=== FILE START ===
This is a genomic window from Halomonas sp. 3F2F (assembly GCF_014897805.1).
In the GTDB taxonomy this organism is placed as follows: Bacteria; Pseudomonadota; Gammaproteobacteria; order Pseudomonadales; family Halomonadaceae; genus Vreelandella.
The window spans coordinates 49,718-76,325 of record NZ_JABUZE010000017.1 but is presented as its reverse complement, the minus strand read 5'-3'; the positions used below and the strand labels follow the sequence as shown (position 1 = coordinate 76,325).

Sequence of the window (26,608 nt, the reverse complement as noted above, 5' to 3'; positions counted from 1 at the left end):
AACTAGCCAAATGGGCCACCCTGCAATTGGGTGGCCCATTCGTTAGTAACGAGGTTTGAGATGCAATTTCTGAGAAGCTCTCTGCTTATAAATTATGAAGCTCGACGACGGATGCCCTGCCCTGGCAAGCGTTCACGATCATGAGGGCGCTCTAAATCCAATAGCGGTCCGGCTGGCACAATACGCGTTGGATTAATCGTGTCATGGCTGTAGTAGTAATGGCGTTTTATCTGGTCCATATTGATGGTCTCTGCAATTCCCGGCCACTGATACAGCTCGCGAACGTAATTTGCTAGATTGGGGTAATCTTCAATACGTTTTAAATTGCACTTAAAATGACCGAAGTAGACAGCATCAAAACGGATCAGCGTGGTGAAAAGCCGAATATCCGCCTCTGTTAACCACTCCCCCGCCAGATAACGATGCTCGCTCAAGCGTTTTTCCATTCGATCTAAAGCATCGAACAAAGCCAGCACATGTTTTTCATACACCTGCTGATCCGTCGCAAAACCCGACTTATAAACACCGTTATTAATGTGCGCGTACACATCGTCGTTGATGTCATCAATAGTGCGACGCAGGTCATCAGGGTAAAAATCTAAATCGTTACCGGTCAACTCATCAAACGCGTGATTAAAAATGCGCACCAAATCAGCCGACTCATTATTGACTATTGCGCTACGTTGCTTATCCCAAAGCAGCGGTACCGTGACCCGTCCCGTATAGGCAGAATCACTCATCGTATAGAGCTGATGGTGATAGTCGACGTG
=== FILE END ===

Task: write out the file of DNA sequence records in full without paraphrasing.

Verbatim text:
This is a genomic window from Halomonas sp. 3F2F (assembly GCF_014897805.1).
In the GTDB taxonomy this organism is placed as follows: Bacteria; Pseudomonadota; Gammaproteobacteria; order Pseudomonadales; family Halomonadaceae; genus Vreelandella.
The window spans coordinates 49,718-76,325 of record NZ_JABUZE010000017.1 but is presented as its reverse complement, the minus strand read 5'-3'; the positions used below and the strand labels follow the sequence as shown (position 1 = coordinate 76,325).

Sequence of the window (26,608 nt, the reverse complement as noted above, 5' to 3'; positions counted from 1 at the left end):
AACTAGCCAAATGGGCCACCCTGCAATTGGGTGGCCCATTCGTTAGTAACGAGGTTTGAGATGCAATTTCTGAGAAGCTCTCTGCTTATAAATTATGAAGCTCGACGACGGATGCCCTGCCCTGGCAAGCGTTCACGATCATGAGGGCGCTCTAAATCCAATAGCGGTCCGGCTGGCACAATACGCGTTGGATTAATCGTGTCATGGCTGTAGTAGTAATGGCGTTTTATCTGGTCCATATTGATGGTCTCTGCAATTCCCGGCCACTGATACAGCTCGCGAACGTAATTTGCTAGATTGGGGTAATCTTCAATACGTTTTAAATTGCACTTAAAATGACCGAAGTAGACAGCATCAAAACGGATCAGCGTGGTGAAAAGCCGAATATCCGCCTCTGTTAACCACTCCCCCGCCAGATAACGATGCTCGCTCAAGCGTTTTTCCATTCGATCTAAAGCATCGAACAAAGCCAGCACATGTTTTTCATACACCTGCTGATCCGTCGCAAAACCCGACTTATAAACACCGTTATTAATGTGCGCGTACACATCGTCGTTGATGTCATCAATAGTGCGACGCAGGTCATCAGGGTAAAAATCTAAATCGTTACCGGTCAACTCATCAAACGCGTGATTAAAAATGCGCACCAAATCAGCCGACTCATTATTGACTATTGCGCTACGTTGCTTATCCCAAAGCAGCGGTACCGTGACCCGTCCCGTATAGGCAGAATCACTCATCGTATAGAGCTGATGGTGATAGTCGACGTG